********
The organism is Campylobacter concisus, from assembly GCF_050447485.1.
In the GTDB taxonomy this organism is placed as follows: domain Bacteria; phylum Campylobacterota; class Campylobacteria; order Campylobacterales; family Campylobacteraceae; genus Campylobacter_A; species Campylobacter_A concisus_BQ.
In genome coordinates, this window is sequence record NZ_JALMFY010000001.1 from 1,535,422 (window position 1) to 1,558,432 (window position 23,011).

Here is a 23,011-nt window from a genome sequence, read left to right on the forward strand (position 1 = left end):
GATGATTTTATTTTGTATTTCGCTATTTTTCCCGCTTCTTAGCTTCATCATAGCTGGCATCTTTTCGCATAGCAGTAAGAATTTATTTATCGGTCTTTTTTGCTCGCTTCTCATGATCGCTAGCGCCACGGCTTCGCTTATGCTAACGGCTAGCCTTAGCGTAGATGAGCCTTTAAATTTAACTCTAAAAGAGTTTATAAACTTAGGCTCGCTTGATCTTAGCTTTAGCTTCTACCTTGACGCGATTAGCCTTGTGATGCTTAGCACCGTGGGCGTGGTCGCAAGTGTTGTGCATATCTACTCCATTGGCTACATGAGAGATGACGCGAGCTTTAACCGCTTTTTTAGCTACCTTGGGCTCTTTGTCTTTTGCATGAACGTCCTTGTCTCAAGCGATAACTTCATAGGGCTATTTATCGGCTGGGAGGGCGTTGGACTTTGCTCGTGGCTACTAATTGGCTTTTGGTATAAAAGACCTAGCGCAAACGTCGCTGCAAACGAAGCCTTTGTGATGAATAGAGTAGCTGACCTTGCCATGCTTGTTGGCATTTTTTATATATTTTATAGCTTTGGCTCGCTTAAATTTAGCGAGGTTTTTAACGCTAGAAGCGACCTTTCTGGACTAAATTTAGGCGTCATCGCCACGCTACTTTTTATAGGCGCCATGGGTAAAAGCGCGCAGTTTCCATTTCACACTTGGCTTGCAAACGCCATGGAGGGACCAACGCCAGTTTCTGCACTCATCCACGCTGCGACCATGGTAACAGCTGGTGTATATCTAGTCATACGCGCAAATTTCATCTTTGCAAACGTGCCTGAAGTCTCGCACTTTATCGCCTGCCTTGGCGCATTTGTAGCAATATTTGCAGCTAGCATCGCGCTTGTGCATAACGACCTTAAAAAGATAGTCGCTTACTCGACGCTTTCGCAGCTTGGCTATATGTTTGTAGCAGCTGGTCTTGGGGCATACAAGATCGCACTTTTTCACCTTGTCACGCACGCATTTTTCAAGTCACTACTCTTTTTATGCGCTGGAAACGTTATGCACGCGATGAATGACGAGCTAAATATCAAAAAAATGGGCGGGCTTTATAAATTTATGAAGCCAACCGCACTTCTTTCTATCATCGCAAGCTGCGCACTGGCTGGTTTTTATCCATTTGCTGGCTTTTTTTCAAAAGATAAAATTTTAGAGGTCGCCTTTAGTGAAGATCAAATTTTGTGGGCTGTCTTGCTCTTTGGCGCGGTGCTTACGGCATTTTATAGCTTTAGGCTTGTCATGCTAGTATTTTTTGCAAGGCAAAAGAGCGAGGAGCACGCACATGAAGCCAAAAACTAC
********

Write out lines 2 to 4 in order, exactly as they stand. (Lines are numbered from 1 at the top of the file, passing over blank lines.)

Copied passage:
In the GTDB taxonomy this organism is placed as follows: domain Bacteria; phylum Campylobacterota; class Campylobacteria; order Campylobacterales; family Campylobacteraceae; genus Campylobacter_A; species Campylobacter_A concisus_BQ.
In genome coordinates, this window is sequence record NZ_JALMFY010000001.1 from 1,535,422 (window position 1) to 1,558,432 (window position 23,011).

Here is a 23,011-nt window from a genome sequence, read left to right on the forward strand (position 1 = left end):